Thoracic Duct

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The thoracic duct is the major lymphatic duct of the body, draining the entire body except the right upper thorax and head and neck. The thoracic duct starts at the cisterna chyli at the L2 level. It enters the diaphragm at the T12 aortic opening. It eventually enters the internal jugular and/or left subclavian.

Kidney Stones

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Kidney stones, a condition called nephrolithiasis, occur at any of the anatomical restriction points in the ureter:

  • ureter-pelvic junction
  • pelvic brim
  • bladder entrance

Treatment: extracorporal shock wave lithotripsy (ECSW) treatment can be used to break up the stones and allow the patient to pass them with less pain. Severe cases may require surgery.

Comparison of the Heart Chambers

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Right atrium exclusives:

  • fossa ovalis
  • limbus of fossa
  • crista terminalis

Atria exclusives:

  • pectinate muscles

RV exclusive:

  • moderator band

Ventricular exclusives:

  • papillary muscles
  • chordae tendinae
  • trabeculae carnae

Referred Renal Pain

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The lumbar splanchic nerves supply part of the kidneys. When aggravated, they refer pain to the:

  • testis
  • labia major
  • L1 region

Vasculature of the Kidneys

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The kidneys are supplied by the renal arteries which branch off the abdominal aorta just below the SMA.

On the left side, there may be more than one renal artery (supernumerary arteries)

On the right side, the renal artery splits into the upper, middle & lower branches.


The right side may have more than one renal vein (supranumerary or accessory veins).

The left renal vein is supplied by tributaries of: gonadal, body wall, diaphragm & adrenal glands.

Kidney Anatomical Landmarks & Structure

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The body has a right and left kidney. The left kidney is longer and larger. This is because the liver restricts the amount of space on the right side. The liver is retroperitoneal. It lies against the psoas major muscle and is covered by a fibrous capsule. When supine, the kidneys are found at the T12-L3 levels and when standing, the kidneys move down to L1-L4 levels.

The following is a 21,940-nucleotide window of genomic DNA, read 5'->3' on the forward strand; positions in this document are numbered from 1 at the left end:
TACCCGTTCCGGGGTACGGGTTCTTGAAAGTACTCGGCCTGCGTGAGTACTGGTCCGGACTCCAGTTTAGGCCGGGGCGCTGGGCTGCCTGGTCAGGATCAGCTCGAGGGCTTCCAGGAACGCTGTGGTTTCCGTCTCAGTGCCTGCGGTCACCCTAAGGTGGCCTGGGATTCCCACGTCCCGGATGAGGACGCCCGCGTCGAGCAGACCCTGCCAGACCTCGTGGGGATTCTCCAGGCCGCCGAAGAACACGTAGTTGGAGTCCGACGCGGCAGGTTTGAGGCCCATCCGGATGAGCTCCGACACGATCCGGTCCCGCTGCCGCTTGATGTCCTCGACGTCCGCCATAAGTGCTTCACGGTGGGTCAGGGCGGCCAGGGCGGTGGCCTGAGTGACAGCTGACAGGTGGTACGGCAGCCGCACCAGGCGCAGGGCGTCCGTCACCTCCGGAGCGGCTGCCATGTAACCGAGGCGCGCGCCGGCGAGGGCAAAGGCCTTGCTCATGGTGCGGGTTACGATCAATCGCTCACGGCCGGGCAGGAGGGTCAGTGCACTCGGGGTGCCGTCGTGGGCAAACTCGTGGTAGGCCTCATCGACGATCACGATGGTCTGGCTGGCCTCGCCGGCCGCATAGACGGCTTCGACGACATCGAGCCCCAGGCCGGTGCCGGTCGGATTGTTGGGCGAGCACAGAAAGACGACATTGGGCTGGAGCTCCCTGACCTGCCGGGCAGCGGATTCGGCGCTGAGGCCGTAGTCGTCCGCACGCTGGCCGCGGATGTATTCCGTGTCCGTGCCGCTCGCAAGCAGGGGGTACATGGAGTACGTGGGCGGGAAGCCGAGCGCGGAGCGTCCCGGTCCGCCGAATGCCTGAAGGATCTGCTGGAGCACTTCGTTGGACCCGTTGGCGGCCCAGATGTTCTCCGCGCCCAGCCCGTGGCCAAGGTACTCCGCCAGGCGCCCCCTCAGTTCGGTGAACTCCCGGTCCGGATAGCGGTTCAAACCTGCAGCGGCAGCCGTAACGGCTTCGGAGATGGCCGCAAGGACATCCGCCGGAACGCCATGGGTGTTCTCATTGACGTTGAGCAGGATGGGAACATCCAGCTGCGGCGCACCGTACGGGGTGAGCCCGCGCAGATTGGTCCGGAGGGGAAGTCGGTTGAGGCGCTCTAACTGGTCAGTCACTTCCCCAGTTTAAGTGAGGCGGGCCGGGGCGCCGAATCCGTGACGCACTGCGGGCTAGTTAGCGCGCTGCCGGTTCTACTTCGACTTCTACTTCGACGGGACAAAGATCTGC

The fascia of the kidneys consists of a capsule, perirenal fat, renal fascia and pararenal fat.

The kidneys are supported by pararenal fat and renal vessels. When this support is limited, the resulting pathology is nephrotosis (a slouching/sagging liver).

Behind the kidneys, one will find the diaphragm, psoas major muscle, quadratus lumborum muscle, 12th rib and the lateral part of erector spinae.

The hilum of the kidney consists of: parasympathetic nerves, ureter, renal arteries, sympathetic nerves and renal veins.

The urine flows into the papillary ducts (in the pyramid) into the minor calyx to the major calyx to the renal pelvis to the ureter and finally into the bladder.

Omental Bursa

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Also known as the lesser peritoneal sac, the omental bursa is formed by the lesser and great omentum.

Anterior margins:

  • caudate of right lobe of liver
  • stomach
  • greater omentum

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